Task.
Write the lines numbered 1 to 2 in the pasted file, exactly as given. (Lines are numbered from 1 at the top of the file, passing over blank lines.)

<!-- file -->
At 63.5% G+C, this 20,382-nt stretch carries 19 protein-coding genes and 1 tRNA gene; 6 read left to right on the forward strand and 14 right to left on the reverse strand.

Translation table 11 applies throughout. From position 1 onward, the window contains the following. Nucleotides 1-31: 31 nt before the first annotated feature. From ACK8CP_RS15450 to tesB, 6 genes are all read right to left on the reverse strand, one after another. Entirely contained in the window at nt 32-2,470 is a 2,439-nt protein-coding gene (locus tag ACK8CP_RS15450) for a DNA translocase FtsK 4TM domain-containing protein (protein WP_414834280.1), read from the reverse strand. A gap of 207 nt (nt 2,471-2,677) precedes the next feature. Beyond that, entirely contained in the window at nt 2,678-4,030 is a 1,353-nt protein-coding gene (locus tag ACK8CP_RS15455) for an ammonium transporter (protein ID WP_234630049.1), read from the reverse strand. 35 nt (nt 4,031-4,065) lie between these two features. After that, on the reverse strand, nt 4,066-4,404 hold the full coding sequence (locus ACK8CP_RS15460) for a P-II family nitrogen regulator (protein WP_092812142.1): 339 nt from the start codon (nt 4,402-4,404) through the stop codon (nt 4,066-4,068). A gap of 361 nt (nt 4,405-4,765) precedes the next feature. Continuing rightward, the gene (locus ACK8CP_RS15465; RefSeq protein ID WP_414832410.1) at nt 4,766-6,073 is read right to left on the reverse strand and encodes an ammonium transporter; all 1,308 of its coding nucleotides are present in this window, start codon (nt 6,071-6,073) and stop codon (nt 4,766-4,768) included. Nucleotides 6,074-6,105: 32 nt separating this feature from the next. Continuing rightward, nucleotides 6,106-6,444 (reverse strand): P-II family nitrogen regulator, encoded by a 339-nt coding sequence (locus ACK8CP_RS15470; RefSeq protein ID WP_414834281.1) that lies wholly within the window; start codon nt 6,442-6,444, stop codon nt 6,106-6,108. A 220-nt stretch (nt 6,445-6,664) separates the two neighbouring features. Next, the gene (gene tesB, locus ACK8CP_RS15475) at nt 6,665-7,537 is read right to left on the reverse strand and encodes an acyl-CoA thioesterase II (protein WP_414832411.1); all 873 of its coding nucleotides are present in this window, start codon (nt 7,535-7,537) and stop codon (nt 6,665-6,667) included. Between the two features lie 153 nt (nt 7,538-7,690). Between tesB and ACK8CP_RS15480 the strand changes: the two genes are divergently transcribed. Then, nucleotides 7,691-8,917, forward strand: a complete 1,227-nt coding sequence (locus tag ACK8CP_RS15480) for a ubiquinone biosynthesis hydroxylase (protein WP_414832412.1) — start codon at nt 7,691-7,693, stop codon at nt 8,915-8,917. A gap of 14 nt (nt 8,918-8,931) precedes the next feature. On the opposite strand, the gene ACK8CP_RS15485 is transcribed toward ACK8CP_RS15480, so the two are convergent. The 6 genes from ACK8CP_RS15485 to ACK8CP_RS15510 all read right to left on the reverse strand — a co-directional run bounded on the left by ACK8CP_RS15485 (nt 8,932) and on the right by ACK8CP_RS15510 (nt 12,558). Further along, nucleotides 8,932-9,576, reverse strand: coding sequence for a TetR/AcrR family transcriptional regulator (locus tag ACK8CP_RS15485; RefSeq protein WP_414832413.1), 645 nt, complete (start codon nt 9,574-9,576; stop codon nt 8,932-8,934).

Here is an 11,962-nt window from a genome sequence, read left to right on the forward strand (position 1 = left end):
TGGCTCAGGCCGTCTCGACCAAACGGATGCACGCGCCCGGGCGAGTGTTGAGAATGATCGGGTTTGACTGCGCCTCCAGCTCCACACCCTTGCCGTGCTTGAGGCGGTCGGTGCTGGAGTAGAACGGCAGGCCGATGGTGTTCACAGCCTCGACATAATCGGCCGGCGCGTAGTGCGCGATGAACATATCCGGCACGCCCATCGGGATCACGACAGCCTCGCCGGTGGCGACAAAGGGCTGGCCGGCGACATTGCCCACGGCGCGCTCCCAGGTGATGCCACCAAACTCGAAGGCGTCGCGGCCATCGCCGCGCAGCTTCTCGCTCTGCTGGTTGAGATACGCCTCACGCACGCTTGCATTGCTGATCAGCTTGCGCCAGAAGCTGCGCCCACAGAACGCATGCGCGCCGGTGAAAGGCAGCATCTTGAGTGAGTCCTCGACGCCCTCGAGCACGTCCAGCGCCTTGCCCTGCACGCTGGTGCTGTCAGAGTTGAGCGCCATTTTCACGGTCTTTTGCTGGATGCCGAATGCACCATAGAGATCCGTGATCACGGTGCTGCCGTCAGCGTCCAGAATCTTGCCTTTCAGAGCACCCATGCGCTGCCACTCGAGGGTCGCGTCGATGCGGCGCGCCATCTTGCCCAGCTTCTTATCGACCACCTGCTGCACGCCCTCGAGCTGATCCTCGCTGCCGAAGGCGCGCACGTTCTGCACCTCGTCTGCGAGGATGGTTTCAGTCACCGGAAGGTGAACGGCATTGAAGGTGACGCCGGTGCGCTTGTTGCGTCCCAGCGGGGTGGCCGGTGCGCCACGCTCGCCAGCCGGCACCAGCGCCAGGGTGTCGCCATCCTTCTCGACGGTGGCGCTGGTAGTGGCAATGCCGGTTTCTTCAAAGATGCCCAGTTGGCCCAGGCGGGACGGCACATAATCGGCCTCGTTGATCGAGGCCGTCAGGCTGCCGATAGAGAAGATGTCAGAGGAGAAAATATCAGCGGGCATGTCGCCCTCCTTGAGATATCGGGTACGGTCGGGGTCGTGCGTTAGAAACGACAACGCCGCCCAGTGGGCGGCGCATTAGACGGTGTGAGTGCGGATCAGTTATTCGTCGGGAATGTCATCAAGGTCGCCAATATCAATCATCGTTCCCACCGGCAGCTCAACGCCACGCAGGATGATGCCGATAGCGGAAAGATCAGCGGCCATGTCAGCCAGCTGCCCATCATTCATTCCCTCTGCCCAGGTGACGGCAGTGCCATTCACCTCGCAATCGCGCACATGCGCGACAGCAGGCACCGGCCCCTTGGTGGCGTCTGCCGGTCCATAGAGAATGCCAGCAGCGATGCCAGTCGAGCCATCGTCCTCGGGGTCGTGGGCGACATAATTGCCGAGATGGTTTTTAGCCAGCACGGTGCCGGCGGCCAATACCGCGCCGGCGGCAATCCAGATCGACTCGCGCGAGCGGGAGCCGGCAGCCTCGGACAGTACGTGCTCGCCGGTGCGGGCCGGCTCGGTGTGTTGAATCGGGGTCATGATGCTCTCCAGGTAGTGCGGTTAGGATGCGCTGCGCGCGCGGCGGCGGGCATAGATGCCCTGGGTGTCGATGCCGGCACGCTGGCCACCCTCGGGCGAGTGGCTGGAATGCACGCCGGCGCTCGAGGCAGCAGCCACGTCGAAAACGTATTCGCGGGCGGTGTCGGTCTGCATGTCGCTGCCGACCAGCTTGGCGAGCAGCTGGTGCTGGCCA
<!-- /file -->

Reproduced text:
At 63.5% G+C, this 20,382-nt stretch carries 19 protein-coding genes and 1 tRNA gene; 6 read left to right on the forward strand and 14 right to left on the reverse strand.

Translation table 11 applies throughout. From position 1 onward, the window contains the following. Nucleotides 1-31: 31 nt before the first annotated feature. From ACK8CP_RS15450 to tesB, 6 genes are all read right to left on the reverse strand, one after another. Entirely contained in the window at nt 32-2,470 is a 2,439-nt protein-coding gene (locus tag ACK8CP_RS15450) for a DNA translocase FtsK 4TM domain-containing protein (protein WP_414834280.1), read from the reverse strand. A gap of 207 nt (nt 2,471-2,677) precedes the next feature. Beyond that, entirely contained in the window at nt 2,678-4,030 is a 1,353-nt protein-coding gene (locus tag ACK8CP_RS15455) for an ammonium transporter (protein ID WP_234630049.1), read from the reverse strand. 35 nt (nt 4,031-4,065) lie between these two features. After that, on the reverse strand, nt 4,066-4,404 hold the full coding sequence (locus ACK8CP_RS15460) for a P-II family nitrogen regulator (protein WP_092812142.1): 339 nt from the start codon (nt 4,402-4,404) through the stop codon (nt 4,066-4,068). A gap of 361 nt (nt 4,405-4,765) precedes the next feature. Continuing rightward, the gene (locus ACK8CP_RS15465; RefSeq protein ID WP_414832410.1) at nt 4,766-6,073 is read right to left on the reverse strand and encodes an ammonium transporter; all 1,308 of its coding nucleotides are present in this window, start codon (nt 6,071-6,073) and stop codon (nt 4,766-4,768) included. Nucleotides 6,074-6,105: 32 nt separating this feature from the next. Continuing rightward, nucleotides 6,106-6,444 (reverse strand): P-II family nitrogen regulator, encoded by a 339-nt coding sequence (locus ACK8CP_RS15470; RefSeq protein ID WP_414834281.1) that lies wholly within the window; start codon nt 6,442-6,444, stop codon nt 6,106-6,108. A 220-nt stretch (nt 6,445-6,664) separates the two neighbouring features. Next, the gene (gene tesB, locus ACK8CP_RS15475) at nt 6,665-7,537 is read right to left on the reverse strand and encodes an acyl-CoA thioesterase II (protein WP_414832411.1); all 873 of its coding nucleotides are present in this window, start codon (nt 7,535-7,537) and stop codon (nt 6,665-6,667) included. Between the two features lie 153 nt (nt 7,538-7,690). Between tesB and ACK8CP_RS15480 the strand changes: the two genes are divergently transcribed. Then, nucleotides 7,691-8,917, forward strand: a complete 1,227-nt coding sequence (locus tag ACK8CP_RS15480) for a ubiquinone biosynthesis hydroxylase (protein WP_414832412.1) — start codon at nt 7,691-7,693, stop codon at nt 8,915-8,917. A gap of 14 nt (nt 8,918-8,931) precedes the next feature. On the opposite strand, the gene ACK8CP_RS15485 is transcribed toward ACK8CP_RS15480, so the two are convergent. The 6 genes from ACK8CP_RS15485 to ACK8CP_RS15510 all read right to left on the reverse strand — a co-directional run bounded on the left by ACK8CP_RS15485 (nt 8,932) and on the right by ACK8CP_RS15510 (nt 12,558). Further along, nucleotides 8,932-9,576, reverse strand: coding sequence for a TetR/AcrR family transcriptional regulator (locus tag ACK8CP_RS15485; RefSeq protein WP_414832413.1), 645 nt, complete (start codon nt 9,574-9,576; stop codon nt 8,932-8,934).